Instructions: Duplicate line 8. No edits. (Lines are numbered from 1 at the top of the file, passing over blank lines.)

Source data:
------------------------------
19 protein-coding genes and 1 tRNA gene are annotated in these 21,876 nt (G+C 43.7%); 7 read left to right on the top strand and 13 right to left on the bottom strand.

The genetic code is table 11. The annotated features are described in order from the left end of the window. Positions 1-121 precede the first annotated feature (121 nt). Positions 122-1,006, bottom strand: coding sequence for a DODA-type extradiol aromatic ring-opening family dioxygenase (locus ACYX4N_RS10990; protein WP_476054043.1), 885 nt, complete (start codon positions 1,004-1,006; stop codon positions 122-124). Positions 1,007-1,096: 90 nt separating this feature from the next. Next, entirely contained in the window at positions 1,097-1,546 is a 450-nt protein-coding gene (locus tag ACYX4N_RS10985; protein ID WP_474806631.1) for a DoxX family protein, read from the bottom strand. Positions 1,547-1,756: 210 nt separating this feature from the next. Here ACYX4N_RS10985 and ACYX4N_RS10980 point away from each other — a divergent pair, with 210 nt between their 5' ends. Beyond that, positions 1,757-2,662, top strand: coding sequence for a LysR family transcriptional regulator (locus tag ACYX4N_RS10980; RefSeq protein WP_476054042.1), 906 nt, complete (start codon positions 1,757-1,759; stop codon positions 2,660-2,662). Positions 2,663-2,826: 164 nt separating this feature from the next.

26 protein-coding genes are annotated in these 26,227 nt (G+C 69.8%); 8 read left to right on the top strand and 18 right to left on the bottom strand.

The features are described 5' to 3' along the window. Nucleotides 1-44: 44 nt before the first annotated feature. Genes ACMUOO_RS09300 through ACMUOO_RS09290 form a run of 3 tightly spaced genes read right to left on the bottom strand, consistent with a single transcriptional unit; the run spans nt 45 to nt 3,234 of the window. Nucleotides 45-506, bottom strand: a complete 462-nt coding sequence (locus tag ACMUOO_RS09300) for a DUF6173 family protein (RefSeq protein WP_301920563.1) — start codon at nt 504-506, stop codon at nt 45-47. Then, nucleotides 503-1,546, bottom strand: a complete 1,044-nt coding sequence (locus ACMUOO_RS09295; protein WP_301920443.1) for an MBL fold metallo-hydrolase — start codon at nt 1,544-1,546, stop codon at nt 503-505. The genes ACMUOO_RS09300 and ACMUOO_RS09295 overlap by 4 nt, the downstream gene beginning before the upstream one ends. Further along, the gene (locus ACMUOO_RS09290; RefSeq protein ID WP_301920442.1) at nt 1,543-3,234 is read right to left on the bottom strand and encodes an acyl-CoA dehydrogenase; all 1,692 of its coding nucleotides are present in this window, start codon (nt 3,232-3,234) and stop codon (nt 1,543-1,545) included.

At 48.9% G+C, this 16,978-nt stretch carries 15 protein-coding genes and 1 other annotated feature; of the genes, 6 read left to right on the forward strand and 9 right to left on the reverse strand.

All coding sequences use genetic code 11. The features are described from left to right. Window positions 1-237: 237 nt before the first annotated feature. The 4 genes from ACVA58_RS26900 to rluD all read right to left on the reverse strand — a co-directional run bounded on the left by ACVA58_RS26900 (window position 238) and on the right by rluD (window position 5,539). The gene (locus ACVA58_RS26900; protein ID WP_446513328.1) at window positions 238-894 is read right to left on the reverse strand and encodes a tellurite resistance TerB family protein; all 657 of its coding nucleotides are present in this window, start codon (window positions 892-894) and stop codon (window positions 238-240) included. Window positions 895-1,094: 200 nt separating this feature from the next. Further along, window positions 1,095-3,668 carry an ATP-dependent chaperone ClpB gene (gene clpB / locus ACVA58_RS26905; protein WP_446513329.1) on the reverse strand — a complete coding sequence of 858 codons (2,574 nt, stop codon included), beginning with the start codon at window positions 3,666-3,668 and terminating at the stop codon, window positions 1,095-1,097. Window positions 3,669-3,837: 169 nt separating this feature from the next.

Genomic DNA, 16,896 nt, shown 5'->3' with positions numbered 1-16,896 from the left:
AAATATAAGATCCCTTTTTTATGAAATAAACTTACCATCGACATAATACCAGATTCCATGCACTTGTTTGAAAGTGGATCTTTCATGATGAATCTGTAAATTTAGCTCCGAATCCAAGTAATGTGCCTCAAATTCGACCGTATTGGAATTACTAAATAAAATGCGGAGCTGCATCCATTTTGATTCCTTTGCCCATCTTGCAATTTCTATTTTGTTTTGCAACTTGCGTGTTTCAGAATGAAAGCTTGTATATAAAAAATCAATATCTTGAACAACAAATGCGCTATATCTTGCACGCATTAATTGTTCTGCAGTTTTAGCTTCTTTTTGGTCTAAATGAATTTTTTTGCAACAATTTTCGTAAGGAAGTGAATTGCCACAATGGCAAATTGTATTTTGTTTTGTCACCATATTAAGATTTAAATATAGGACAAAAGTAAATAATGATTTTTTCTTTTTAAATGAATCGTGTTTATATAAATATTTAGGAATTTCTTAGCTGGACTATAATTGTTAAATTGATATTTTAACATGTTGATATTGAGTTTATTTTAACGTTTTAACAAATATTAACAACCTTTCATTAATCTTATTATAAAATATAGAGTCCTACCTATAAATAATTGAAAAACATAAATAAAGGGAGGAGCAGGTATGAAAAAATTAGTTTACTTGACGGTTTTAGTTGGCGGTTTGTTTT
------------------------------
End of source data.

AAATATAAGATCCCTTTTTTATGAAATAAACTTACCATCGACATAATACCAGATTCCATGCACTTGTTTGAAAGTGGATCTTTCATGATGAATCTGTAAATTTAGCTCCGAATCCAAGTAATGTGCCTCAAATTCGACCGTATTGGAATTACTAAATAAAATGCGGAGCTGCATCCATTTTGATTCCTTTGCCCATCTTGCAATTTCTATTTTGTTTTGCAACTTGCGTGTTTCAGAATGAAAGCTTGTATATAAAAAATCAATATCTTGAACAACAAATGCGCTATATCTTGCACGCATTAATTGTTCTGCAGTTTTAGCTTCTTTTTGGTCTAAATGAATTTTTTTGCAACAATTTTCGTAAGGAAGTGAATTGCCACAATGGCAAATTGTATTTTGTTTTGTCACCATATTAAGATTTAAATATAGGACAAAAGTAAATAATGATTTTTTCTTTTTAAATGAATCGTGTTTATATAAATATTTAGGAATTTCTTAGCTGGACTATAATTGTTAAATTGATATTTTAACATGTTGATATTGAGTTTATTTTAACGTTTTAACAAATATTAACAACCTTTCATTAATCTTATTATAAAATATAGAGTCCTACCTATAAATAATTGAAAAACATAAATAAAGGGAGGAGCAGGTATGAAAAAATTAGTTTACTTGACGGTTTTAGTTGGCGGTTTGTTTT